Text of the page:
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Today’s “Author Talk” with Daniel Barnhart… author of Messy Anne Meets the Monstrosity

Messy Anne didn't mean to be Messy, she just couldn't help it

Why is it important that she’s a girl?

D: Well, for all the reasons I mentioned above, about children and pressures and role models. Girls face that so much more than boys. I’m not saying boys don’t face it, but I don’t think it’s so defining.

Give an example.

D: The whole body image for one. The subtle cues that you are defined in relationship to a man and all that. There’s an insistent media push that automatically plays either to or against stereotype. Girls are either plain/smart, pretty/smart, pretty/dumb, plain/wallflower etc. etc.. It’s hard to find a woman character—and I’m not saying there aren’t—just that it’s hard to find a girl/woman character that isn’t defined somehow by the stereotype and stereotypical expectations that are predominantly from a male point of view.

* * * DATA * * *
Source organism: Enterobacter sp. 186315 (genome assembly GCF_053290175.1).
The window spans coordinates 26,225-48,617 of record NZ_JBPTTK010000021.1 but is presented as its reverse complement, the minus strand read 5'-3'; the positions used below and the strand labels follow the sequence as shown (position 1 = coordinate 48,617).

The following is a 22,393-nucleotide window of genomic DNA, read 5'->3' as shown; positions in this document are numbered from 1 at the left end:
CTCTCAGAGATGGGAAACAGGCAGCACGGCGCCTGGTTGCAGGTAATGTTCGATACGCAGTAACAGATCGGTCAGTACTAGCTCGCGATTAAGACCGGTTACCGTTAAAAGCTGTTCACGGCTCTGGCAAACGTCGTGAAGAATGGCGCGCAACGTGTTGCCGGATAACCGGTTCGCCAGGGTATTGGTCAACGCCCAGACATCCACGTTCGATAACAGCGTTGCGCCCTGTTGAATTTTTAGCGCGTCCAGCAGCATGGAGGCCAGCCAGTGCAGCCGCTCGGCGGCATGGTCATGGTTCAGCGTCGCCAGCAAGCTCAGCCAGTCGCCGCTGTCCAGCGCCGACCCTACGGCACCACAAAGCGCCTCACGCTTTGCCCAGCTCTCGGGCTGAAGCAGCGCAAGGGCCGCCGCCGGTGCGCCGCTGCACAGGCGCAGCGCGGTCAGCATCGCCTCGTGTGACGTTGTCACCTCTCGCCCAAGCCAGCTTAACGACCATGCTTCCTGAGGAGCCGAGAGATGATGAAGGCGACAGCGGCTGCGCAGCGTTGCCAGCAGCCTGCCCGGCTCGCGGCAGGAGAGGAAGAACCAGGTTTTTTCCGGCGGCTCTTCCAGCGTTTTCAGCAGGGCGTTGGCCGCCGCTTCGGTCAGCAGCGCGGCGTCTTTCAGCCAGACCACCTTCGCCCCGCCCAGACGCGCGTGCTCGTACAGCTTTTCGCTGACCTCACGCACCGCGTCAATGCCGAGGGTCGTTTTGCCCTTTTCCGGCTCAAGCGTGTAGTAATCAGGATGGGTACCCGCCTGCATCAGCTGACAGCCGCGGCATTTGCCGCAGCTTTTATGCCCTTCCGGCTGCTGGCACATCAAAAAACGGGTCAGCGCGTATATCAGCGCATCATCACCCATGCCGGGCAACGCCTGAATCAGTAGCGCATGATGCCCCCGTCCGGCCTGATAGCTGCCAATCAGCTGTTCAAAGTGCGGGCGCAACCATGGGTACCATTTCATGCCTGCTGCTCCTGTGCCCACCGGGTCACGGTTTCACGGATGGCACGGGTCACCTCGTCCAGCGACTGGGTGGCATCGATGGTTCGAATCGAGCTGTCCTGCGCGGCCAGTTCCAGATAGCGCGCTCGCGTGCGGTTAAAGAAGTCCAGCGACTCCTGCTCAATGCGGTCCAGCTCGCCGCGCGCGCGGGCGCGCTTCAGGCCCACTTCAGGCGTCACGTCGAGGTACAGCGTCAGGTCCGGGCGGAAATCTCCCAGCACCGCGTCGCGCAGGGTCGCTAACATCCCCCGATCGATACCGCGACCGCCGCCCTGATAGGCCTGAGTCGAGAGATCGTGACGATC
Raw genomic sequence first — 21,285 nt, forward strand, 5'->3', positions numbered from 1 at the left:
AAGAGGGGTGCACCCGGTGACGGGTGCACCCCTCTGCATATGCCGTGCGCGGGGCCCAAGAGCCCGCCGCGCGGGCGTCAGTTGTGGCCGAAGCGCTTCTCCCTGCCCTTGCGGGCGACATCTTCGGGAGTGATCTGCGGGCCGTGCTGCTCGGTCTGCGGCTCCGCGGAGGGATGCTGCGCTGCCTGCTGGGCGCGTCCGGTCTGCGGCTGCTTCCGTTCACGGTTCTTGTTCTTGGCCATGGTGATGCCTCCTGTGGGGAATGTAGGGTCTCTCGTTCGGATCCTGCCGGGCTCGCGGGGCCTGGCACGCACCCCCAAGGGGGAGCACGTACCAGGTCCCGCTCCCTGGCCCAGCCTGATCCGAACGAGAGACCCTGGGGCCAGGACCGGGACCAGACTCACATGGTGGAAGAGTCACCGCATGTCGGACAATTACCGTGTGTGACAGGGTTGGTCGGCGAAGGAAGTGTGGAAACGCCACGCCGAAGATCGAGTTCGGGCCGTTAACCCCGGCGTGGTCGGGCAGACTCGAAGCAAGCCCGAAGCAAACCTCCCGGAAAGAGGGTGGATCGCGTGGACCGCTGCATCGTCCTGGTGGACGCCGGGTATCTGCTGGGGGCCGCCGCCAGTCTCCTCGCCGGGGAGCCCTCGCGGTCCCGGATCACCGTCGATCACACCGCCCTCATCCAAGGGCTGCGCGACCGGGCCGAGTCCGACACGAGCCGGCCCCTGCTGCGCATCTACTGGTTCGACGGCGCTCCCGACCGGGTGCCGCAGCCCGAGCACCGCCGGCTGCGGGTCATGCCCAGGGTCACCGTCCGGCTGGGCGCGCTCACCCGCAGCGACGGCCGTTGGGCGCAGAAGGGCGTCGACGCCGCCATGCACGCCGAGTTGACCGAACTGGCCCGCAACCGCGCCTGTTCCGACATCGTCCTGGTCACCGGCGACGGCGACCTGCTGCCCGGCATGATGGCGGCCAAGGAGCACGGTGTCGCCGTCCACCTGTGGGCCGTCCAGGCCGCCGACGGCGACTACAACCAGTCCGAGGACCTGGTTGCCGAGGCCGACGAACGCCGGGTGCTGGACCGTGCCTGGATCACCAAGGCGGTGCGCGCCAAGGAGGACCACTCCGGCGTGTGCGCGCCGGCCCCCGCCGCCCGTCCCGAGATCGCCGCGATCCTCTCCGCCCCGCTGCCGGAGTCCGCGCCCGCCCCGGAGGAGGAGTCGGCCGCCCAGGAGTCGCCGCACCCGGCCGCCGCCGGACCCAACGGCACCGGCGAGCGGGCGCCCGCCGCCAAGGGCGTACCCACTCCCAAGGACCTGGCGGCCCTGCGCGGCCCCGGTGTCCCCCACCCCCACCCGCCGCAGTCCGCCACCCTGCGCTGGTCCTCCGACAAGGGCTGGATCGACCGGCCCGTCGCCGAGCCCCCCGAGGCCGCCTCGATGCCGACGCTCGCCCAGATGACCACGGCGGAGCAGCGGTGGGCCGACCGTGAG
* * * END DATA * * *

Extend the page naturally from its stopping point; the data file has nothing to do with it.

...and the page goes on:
And so Messy Anne is a girl.

D: Hopefully she’s just a person. A person that boys and girls can identify with. But I did make her a girl for a reason; so that boys and girls (because at that age they can) will identify with a girl that’s not fancy or prissy or anti feminine but is just a complete and exceptional person that has nothing to do with if she’s a boy or a girl. And I think at that age they still accept it. Hopefully Messy Anne reinforces and helps it. You don’t have to be a boy to be bold and have adventures and still be intelligent and well-mannered.


Messy Anne Meets the Monstrosity